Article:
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MLS 20 In 20: Real Salt Lake
- Updated: February 18, 2016
Beginning in 2008 and running until 2014, Real Salt Lake were the San Antonio Spurs of MLS (sorry for the spoilers). They built a solid system and core, fitting complementary pieces around those stars to consistently compete in the playoffs, Open Cup, and CONCACAF Champions League. Last year, that system crumbled having lost the architects GM Garth Lagerwey and head coach Jason Kreis. Can a rebuilt RSL return to their winning ways in 2016? Let us take a look.
M/D Danilo Acosta (Last Club: Homegrown)
M Omar Holness (LC: 5th overall pick in SuperDraft)
F Yura Movsisyan (LC: Spartak Moscow)
M Sunny Obayan (LC: Alanyaspor)
D Chris Wingert (LC: New York City FC)
As will be a theme of this examination of RSL, I am extremely bullish that they will be much more competitive than last year, primarily as a result of the offseason moves. As the second lowest scoring team in MLS last season, RSL needed an offensive makeover and boy did they achieve that feat in bringing Yura Movsisyan back to the club.
During RSL’s run to their only MLS Cup in 2009, Movsisyan was instrumental to their attack and should once again take up that mantel. The center forward brings undeniable goal scoring chops as he only scored one fewer goal in the Russian Premier League during the 2013/14 season as league leaders Hulk, Artem Dzyuba, and Seydou Doumbia. The past few seasons have been slightly hampered by injury, but at 28, Movsisyan should be entering the prime of his career. Real Salt Lake will be looking for him to carry the goal scoring load and that shouldn’t be a problem with the service of Javier Morales, and another new DP Juan Manuel Martinez, who was signed technically last season.
Another weakness that was addressed was a central midfield partner to pair with long-time RSL player Kyle Beckerman. Having never watched Obayan play, I am relying on the writing of those at the fantastic RSL blog RSLsoapbox.com. The folks over there believe that Obayan can be an energetic midfielder to provide the legs for Beckerman as he eases into a reduced role. Obayan has talent, but based on his bouncing around to eight clubs since 2005, he has difficulty transitioning to new environments. With the wonderful structure and dressing room at RSL, I have confidence that they can mold Obayan into a real engine in their midfield.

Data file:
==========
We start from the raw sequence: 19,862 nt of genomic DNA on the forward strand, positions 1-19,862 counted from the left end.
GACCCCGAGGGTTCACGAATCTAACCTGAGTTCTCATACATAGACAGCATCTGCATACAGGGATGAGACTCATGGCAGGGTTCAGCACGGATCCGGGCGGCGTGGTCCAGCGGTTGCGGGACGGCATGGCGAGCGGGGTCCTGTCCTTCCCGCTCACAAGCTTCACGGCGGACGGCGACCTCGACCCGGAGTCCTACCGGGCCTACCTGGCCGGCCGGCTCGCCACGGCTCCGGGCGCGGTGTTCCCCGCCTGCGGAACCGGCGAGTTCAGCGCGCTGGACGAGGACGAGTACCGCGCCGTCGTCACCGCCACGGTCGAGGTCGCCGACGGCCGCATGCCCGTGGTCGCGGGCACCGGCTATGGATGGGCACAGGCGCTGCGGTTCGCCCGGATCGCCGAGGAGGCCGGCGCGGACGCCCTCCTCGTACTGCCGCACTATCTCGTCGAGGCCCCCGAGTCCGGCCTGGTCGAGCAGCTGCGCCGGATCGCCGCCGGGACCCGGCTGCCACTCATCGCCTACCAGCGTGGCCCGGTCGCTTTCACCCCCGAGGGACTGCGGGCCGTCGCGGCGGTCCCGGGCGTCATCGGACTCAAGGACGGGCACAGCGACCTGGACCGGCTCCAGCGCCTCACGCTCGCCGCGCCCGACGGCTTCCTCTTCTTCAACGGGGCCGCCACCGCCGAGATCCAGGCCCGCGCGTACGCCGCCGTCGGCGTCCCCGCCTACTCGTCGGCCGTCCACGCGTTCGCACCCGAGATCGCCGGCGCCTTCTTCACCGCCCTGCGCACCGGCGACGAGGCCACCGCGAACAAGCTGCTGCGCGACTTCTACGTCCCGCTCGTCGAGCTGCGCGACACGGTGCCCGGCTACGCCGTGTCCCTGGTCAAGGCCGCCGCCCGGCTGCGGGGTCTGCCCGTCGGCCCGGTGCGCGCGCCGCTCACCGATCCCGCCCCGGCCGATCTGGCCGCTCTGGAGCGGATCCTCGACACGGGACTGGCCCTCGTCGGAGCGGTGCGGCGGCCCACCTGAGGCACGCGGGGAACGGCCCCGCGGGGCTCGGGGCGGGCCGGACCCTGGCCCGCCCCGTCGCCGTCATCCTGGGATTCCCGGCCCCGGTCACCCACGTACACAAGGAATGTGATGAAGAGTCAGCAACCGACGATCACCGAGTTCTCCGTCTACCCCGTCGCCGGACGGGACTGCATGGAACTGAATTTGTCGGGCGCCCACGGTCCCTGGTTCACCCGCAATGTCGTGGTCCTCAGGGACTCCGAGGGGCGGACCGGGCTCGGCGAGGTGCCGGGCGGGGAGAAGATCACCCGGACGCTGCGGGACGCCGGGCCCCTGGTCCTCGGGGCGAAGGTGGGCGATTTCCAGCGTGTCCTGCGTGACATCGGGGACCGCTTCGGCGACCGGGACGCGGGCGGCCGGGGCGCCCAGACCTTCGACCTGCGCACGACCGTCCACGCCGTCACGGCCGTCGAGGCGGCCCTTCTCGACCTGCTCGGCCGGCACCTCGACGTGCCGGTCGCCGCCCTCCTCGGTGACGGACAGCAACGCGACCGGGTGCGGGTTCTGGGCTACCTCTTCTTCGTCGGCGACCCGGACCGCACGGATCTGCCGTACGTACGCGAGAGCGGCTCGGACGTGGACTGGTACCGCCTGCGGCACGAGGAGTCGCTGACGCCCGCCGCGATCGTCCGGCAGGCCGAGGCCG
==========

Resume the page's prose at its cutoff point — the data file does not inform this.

Outside of the two youngsters that were brought in, RSL’s only other addition was Chris Wingert. Wingert was another of the long-time RSL players who left, but he now returns to be a vital depth piece. He can fill in at just about any position across the backline and should be good cover for injury, suspension or rest.
D Chris Schuler
M Luis Gil
M Luis Silva
M Sebastian Saucedo
F Sebastian Jaime
D Abdoulie Mansally
Like all MLS clubs, RSL experienced quite a bit of turnover at the bottom of their roster. Gone are the little used, for various reasons, Schuler, Saucedo, and Silva. The players that hurt losing are Gil, Mansally, and to some degree Jaime.
Gil was a constant fixture on MLS lists of exciting young players who should develop into stars, yet he was never able to live up to the hype. At only 22 years old it is far too early to give up on the youngster, but a change of scenery was needed to continue the stalled development.